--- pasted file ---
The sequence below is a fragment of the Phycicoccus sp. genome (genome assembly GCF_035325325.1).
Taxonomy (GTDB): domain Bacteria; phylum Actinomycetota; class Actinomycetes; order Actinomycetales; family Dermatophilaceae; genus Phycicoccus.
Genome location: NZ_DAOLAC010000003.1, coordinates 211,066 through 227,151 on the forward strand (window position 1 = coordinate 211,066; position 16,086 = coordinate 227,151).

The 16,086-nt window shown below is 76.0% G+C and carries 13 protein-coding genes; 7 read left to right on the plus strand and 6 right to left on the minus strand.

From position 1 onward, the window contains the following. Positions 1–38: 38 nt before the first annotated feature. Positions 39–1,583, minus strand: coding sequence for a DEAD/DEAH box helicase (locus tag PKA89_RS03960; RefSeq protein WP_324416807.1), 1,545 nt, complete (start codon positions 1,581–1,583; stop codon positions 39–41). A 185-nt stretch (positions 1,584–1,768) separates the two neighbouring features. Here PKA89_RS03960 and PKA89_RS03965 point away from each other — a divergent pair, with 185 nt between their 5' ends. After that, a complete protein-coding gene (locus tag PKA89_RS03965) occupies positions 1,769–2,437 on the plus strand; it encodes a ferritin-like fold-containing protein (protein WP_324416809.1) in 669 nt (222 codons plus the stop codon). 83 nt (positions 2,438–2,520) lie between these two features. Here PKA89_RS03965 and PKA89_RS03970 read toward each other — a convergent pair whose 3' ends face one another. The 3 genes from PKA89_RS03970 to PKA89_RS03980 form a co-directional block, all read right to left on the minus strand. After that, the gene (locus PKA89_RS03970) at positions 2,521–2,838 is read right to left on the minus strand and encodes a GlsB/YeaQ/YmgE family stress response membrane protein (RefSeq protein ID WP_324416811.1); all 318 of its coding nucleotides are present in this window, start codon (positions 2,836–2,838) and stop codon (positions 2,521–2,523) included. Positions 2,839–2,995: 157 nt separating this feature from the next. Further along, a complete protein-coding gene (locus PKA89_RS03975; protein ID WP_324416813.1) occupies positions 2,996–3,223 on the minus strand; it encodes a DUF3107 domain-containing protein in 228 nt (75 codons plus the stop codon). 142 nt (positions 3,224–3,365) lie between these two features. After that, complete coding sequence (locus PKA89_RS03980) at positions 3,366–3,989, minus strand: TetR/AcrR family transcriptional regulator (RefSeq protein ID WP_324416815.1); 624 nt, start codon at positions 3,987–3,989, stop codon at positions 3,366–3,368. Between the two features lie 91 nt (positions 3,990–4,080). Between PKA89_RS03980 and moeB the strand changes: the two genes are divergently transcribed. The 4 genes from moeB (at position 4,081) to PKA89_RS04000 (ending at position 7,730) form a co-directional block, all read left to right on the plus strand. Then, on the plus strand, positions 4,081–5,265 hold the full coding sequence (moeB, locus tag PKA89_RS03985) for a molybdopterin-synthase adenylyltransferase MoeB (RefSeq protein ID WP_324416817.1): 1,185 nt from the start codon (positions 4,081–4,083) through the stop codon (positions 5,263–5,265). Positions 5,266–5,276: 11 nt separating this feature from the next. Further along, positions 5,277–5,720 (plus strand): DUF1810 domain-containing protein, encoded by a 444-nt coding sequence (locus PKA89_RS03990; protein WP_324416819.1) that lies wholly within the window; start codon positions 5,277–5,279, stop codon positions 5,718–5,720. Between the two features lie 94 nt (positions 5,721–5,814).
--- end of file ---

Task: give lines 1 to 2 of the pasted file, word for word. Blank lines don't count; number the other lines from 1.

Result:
The sequence below is a fragment of the Phycicoccus sp. genome (genome assembly GCF_035325325.1).
Taxonomy (GTDB): domain Bacteria; phylum Actinomycetota; class Actinomycetes; order Actinomycetales; family Dermatophilaceae; genus Phycicoccus.